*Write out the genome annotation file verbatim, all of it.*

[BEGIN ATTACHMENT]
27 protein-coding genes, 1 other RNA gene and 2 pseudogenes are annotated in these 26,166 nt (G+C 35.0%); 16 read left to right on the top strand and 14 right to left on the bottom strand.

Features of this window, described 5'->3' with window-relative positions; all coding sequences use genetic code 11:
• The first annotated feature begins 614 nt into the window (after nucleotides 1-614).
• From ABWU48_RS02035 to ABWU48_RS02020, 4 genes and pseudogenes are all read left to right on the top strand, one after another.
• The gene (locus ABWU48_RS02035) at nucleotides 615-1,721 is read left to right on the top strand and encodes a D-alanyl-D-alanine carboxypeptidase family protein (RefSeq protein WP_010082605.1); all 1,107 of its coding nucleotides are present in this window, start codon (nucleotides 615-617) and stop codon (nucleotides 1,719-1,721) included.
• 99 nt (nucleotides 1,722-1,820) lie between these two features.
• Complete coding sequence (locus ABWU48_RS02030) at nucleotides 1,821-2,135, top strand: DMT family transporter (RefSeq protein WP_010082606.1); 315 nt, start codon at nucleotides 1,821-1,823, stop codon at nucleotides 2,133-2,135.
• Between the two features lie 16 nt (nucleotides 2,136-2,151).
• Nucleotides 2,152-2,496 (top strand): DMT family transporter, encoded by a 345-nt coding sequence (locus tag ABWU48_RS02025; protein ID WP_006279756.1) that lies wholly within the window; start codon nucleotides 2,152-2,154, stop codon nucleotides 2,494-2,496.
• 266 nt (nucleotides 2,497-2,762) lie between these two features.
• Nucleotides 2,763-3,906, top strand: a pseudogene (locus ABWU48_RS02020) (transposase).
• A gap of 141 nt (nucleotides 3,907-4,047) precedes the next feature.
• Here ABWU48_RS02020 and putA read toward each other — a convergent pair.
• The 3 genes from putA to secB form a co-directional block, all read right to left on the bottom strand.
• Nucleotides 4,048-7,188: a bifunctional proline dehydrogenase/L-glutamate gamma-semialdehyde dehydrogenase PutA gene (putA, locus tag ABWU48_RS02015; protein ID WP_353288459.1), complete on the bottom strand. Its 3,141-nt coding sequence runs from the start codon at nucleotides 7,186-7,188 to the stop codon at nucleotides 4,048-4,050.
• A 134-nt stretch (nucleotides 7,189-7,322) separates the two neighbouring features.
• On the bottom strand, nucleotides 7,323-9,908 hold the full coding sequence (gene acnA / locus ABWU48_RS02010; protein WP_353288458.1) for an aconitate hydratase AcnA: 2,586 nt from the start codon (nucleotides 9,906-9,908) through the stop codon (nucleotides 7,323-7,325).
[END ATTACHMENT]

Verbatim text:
27 protein-coding genes, 1 other RNA gene and 2 pseudogenes are annotated in these 26,166 nt (G+C 35.0%); 16 read left to right on the top strand and 14 right to left on the bottom strand.

Features of this window, described 5'->3' with window-relative positions; all coding sequences use genetic code 11:
• The first annotated feature begins 614 nt into the window (after nucleotides 1-614).
• From ABWU48_RS02035 to ABWU48_RS02020, 4 genes and pseudogenes are all read left to right on the top strand, one after another.
• The gene (locus ABWU48_RS02035) at nucleotides 615-1,721 is read left to right on the top strand and encodes a D-alanyl-D-alanine carboxypeptidase family protein (RefSeq protein WP_010082605.1); all 1,107 of its coding nucleotides are present in this window, start codon (nucleotides 615-617) and stop codon (nucleotides 1,719-1,721) included.
• 99 nt (nucleotides 1,722-1,820) lie between these two features.
• Complete coding sequence (locus ABWU48_RS02030) at nucleotides 1,821-2,135, top strand: DMT family transporter (RefSeq protein WP_010082606.1); 315 nt, start codon at nucleotides 1,821-1,823, stop codon at nucleotides 2,133-2,135.
• Between the two features lie 16 nt (nucleotides 2,136-2,151).
• Nucleotides 2,152-2,496 (top strand): DMT family transporter, encoded by a 345-nt coding sequence (locus tag ABWU48_RS02025; protein ID WP_006279756.1) that lies wholly within the window; start codon nucleotides 2,152-2,154, stop codon nucleotides 2,494-2,496.
• 266 nt (nucleotides 2,497-2,762) lie between these two features.
• Nucleotides 2,763-3,906, top strand: a pseudogene (locus ABWU48_RS02020) (transposase).
• A gap of 141 nt (nucleotides 3,907-4,047) precedes the next feature.
• Here ABWU48_RS02020 and putA read toward each other — a convergent pair.
• The 3 genes from putA to secB form a co-directional block, all read right to left on the bottom strand.
• Nucleotides 4,048-7,188: a bifunctional proline dehydrogenase/L-glutamate gamma-semialdehyde dehydrogenase PutA gene (putA, locus tag ABWU48_RS02015; protein ID WP_353288459.1), complete on the bottom strand. Its 3,141-nt coding sequence runs from the start codon at nucleotides 7,186-7,188 to the stop codon at nucleotides 4,048-4,050.
• A 134-nt stretch (nucleotides 7,189-7,322) separates the two neighbouring features.
• On the bottom strand, nucleotides 7,323-9,908 hold the full coding sequence (gene acnA / locus ABWU48_RS02010; protein WP_353288458.1) for an aconitate hydratase AcnA: 2,586 nt from the start codon (nucleotides 9,906-9,908) through the stop codon (nucleotides 7,323-7,325).